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(searched for: 10.29328/journal.jcmhs.1001012)
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, Ajitha Chandrika Prasanna Kumaran, James R. Spears, Kendra Jackson
Journal of Creativity in Mental Health pp 1-22; https://doi.org/10.1080/15401383.2021.1983493

Abstract:
This content analysis provides an overview of articles specific to creativity in counselor education classrooms published in the American Counseling Association (ACA) journal for creativity – The Journal for Creativity in Mental Health (JCMH) between the years 2005 and 2020. In addition to the number of articles on this topic published during this time period, the study identifies other aspects such as authors and institutional affiliations; methodology; study locations, target populations, and sample characteristics; area of CACREP course offering; and creative teaching strategies and course assignments. Implications for the scholarship of creative teaching in counselor education are discussed. Recommendations are directed toward future research areas for counselor educators’ consideration in the JCMH.
Al Zahrani Ali M, Ali Hatim M, Ahmed Shaza A, Abdelakher Ahmed M, Al Zahrani Asma A, Bakhribah Hatoon
Journal of Community Medicine and Health Solutions, Volume 2, pp 025-030; https://doi.org/10.29328/journal.jcmhs.1001012

Abstract:
Introduction: Cancer treatment and prognosis depend heavily on early detection. Survival in the early stages is excellent for almost all types of cancer. Unfortunately, in Saudi Arabia, a large number of cancer patients present with advanced disease, resulting in a poor prognosis. There are three levels of delay in the management of cancer patients. The first level is the time between the first cancer-related symptoms and the presentation to the health facility, the second level is from the presentation to the diagnosis, and the third level is between the diagnosis and the treatment. This study aims to determine if there is a delay, at what level and to study the factors causing such delays. Materials and methods: Two hundred cancer patients who presented to the Armed Forces Hospital Southern Region, Oncology Department, were interviewed from January 1st to June 30th, 2018. The interviews were conducted by trained physicians familiar with the questionnaire’s contents. The questionnaire consisted of four sections: a demographic section and three more sections to identify factors causing the delay at the three levels from the patients’ perspectives. All data were analyzed using the SPSS version 20.0. Results: The mean patient age was 63 years. A total of 112 patients were female and 88 were male. The most common cancer type was breast cancer (27.5%). Among the patients, 61% were illiterate and 25.5% had elementary school degrees, 86% expressed little or no general medical knowledge about cancer. More women than men paid attention to cancer symptoms (70% vs. 54%). 75% of the patients presented to the first health facility after 2 months from the first appearance of symptoms (level 1 delay). Only 2% of the patients presented within one week. 50% of the patients received a diagnosis after visiting two health facilities. All patients were diagnosed at hospitals. 40% of patients used alternative medicines, 70% of whom thought this was the cause of their delayed presentations. 67% had their diagnosis confirmed within one month (level 2 delay), and 66% started their definitive treatment within one month (level 3 delay). 75% of the patients blame themselves for the delay. Educational level (p = 0.03), knowledge about cancer (p < 0.01), and the use of complementary and alternative medicines (CAM) (p = 0.01) were significantly associated with delayed presentation of patients to the health facility. Conclusion: There is a delay in the presentation of cancer patients (level 1) in the southern part of Saudi Arabia. Educational level, knowledge of cancer symptoms, and use of complementary and alternative medicines are the main causes. There were no delays in diagnosis and start of treatment (level 2,3).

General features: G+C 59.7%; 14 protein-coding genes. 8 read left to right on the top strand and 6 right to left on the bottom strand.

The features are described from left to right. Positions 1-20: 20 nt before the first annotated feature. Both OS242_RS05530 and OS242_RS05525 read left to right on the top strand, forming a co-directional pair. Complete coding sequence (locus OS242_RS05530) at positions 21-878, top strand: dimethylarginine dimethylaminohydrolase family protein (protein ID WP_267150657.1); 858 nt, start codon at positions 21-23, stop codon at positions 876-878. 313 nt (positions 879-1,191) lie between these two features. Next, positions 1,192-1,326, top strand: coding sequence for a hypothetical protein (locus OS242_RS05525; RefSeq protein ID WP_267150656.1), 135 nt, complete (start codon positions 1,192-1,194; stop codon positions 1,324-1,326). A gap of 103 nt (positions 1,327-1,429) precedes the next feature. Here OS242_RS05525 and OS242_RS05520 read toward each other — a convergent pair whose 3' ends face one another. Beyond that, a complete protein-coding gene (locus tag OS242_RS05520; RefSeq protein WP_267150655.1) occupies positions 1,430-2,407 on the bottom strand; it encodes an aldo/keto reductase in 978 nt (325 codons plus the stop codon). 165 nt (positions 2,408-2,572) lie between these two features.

, Shannon Shoemaker, Catherine R. Barber, Aaliyah Gibbons
Journal of Creativity in Mental Health pp 1-15; https://doi.org/10.1080/15401383.2021.1916668

Abstract:
Author and article publication characteristics in the Journal of Creativity in Mental Health were reviewed from the first 12 years of the journal’s publication history for this meta-study. Results were coded and statistically analyzed to identify trends in areas such as number of authors, sex of authors, employment setting, departmental affiliation, topical content, publication year, and types of research including research design, sample size, types of participants, and statistical procedures.
Thelma Duffey, Stella Kerl-McClain
Journal of Creativity in Mental Health, Volume 2, pp 61-70; https://doi.org/10.1300/j456v02n03_06

Abstract:
The Association for Creativity in Counseling (ACC), though granted status as the 19th division of the American Counseling Association only three years ago, is rich with history. This article takes the reader through the evolution of ACC and its official journal: The Journal of Creativity in Mental Health (JCMH). The ACC and the JCMHare committed to promoting the values of diversity, creativity, and relational development. Goals include providing a forum for counselors and other mental health professionals to forge growth-fostering relationships and form positive connections. This historical account is a tribute to all those involved in making ACC a reality. It provides interesting and valuable information for anyone interested in ACC or in forming an association.
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